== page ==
Crude oil futures are slightly lower this afternoon and we have been watching the market's overbought condition, anticipating a technical correction. As of this writing, WTI futures have corrected that condition with the passage of time, rather than with lower values. That suggests traders believe WTI futures are fairly valued around $64 (March).
Today's dip in crude futures is related to the fundamentals in the market... more specifically, EIA's report today that U.S. crude supplies grew by an unexpected 6.8 million barrels. Analysts, on average, had expected a 1.6 million barrel draw. Today's lift in U.S. crude stockpiles ends a string of weekly draws and suggests higher prices are beginning to bring U.S. production out of the woodwork.
Last week, production rose above 9 million barrels per day, and EIA has predicted production output to average 10.3 million barrels per day in 2018. OPEC and its non-OPEC collaborators continue to closely manage their production output, but there have been some rumors lately that Russia and Iran may revolt, and shake off the production restraints imposed by OPEC.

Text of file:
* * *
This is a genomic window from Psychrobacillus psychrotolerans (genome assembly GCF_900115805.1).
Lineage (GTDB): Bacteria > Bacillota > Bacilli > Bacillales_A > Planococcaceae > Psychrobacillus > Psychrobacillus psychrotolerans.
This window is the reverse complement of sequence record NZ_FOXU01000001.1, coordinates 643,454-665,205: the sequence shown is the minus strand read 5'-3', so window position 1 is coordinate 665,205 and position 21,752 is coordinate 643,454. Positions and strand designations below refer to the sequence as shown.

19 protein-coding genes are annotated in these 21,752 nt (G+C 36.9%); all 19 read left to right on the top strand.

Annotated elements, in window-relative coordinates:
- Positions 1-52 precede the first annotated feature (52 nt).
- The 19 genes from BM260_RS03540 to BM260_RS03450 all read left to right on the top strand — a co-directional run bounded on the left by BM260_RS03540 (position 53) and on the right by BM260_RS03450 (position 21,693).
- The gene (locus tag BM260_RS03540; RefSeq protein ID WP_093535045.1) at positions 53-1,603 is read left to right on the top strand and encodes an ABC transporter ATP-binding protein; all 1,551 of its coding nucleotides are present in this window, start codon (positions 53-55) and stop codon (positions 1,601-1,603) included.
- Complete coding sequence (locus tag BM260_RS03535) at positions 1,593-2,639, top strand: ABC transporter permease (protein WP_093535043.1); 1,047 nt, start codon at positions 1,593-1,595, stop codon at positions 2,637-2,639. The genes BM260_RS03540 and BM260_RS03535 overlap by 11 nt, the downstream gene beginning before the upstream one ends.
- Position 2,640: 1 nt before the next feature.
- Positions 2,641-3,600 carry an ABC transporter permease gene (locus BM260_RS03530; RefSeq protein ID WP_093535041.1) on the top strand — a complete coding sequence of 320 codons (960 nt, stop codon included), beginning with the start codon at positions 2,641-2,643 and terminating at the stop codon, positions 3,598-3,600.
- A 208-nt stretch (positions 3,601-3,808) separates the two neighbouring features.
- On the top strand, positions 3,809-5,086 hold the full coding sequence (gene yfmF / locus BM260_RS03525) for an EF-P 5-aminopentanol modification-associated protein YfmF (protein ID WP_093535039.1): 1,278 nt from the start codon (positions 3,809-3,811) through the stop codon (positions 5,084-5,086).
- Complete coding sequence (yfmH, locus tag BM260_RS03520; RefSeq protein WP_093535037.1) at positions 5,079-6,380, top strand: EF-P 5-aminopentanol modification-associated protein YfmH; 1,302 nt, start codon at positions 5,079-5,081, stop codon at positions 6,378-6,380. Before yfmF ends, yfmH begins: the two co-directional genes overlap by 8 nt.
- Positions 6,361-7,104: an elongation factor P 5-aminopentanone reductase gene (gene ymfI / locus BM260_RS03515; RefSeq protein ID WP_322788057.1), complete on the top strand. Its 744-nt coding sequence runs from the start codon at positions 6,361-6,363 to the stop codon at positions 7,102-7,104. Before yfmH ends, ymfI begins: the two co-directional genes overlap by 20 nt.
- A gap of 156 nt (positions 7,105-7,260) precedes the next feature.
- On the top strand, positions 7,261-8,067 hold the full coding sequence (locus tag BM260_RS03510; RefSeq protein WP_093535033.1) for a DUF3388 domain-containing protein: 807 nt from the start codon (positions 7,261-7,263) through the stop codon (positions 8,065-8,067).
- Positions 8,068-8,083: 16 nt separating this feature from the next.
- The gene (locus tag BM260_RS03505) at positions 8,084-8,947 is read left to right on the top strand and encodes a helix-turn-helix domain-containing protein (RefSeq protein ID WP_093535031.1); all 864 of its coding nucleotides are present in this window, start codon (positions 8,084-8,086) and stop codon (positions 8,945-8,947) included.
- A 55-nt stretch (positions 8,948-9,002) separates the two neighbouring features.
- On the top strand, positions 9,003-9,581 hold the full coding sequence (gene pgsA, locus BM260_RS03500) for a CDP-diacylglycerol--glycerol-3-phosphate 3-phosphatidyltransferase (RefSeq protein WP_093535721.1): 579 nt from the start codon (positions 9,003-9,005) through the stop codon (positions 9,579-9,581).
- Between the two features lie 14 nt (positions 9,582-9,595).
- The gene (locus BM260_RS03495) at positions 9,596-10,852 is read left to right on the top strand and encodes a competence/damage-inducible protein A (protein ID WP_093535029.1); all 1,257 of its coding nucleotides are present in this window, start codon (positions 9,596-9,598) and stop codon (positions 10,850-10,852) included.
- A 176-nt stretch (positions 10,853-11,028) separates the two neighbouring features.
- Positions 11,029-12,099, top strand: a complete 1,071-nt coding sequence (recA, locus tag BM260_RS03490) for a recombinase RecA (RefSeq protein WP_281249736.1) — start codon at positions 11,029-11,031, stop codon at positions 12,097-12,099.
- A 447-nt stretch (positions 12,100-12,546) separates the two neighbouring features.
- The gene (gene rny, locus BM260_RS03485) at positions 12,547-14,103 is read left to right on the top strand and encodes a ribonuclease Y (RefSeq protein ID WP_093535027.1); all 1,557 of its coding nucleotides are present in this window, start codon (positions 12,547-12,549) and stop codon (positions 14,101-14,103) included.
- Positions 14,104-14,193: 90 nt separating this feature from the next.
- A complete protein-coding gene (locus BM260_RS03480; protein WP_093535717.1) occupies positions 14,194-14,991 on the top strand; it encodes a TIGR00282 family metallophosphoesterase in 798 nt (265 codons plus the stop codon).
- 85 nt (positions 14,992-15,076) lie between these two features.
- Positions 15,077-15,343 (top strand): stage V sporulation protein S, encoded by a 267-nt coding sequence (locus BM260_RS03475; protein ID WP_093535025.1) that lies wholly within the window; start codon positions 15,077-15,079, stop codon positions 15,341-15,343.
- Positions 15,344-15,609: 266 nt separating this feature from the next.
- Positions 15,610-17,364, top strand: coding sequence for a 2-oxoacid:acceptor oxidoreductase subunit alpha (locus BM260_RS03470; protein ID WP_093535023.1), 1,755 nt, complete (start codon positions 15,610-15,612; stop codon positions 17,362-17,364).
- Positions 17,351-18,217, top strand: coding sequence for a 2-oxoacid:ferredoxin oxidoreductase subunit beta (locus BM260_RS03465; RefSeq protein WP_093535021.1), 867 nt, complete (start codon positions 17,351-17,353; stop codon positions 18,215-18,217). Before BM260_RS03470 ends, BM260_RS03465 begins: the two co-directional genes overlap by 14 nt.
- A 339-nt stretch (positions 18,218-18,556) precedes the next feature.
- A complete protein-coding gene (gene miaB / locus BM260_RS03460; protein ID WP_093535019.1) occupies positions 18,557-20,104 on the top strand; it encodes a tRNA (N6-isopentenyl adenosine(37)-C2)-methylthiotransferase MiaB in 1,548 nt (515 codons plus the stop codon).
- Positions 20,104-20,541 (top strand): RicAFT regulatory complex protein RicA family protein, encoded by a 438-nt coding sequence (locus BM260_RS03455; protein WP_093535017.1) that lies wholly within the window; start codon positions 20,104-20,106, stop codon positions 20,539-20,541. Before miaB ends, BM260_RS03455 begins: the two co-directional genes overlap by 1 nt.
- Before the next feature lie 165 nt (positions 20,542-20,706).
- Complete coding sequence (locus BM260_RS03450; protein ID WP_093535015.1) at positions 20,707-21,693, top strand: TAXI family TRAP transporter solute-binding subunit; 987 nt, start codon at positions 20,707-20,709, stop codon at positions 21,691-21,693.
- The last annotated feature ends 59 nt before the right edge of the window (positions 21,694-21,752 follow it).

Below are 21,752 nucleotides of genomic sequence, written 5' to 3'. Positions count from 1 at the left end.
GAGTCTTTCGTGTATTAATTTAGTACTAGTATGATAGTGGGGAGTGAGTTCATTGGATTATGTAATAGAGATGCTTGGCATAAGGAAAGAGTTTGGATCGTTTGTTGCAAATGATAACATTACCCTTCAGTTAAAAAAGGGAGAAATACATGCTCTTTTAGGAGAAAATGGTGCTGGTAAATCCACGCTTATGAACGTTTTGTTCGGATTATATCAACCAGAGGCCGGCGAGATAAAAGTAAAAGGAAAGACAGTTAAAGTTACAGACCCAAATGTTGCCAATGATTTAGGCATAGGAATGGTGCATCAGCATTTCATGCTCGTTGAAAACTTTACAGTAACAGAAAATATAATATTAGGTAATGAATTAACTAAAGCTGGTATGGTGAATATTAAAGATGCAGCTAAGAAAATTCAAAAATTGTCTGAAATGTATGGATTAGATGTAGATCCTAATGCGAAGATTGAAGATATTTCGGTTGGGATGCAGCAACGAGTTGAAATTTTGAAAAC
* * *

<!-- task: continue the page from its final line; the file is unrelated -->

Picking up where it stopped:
Near-term technical support in March WTI futures lies at the bottom of the range forged through the middle of the month around $63.24, which could indicate futures will stair-step its way back downward through the lows-$60's and into the high $50's. Since there is a seasonal refinery maintenance run coming up, we may see inventories swell further, pressuring futures.
As the crude rally runs out of steam, heating oil futures are falling from recent highs as well. February heating oil futures topped out around $2.14 on Monday and have fallen to test $2.06 earlier today. resistance there lies around $2.04 on its way back below $1.96. Just earlier today, my pal, Pro Farmer Senior Economist Dan Vaught said the following regarding the matter, "After dropping a good bit the past two days, March heating oil is now trading under its 20-day moving average. Looks like a lot of support around $2.05, but it might not take a whole lot to trigger a test of $2.00, which coincidentally, is where the 40-day moving average is located."
We will continue to watch both the fundamentals and the technicals in crude and heating oil futures. But there is reason to stand pat for awhile longer before booking farm diesel for spring fieldwork. Barring some black swan event that supports higher crude and petrol-product prices, we expect lower farm diesel prices between now and spring.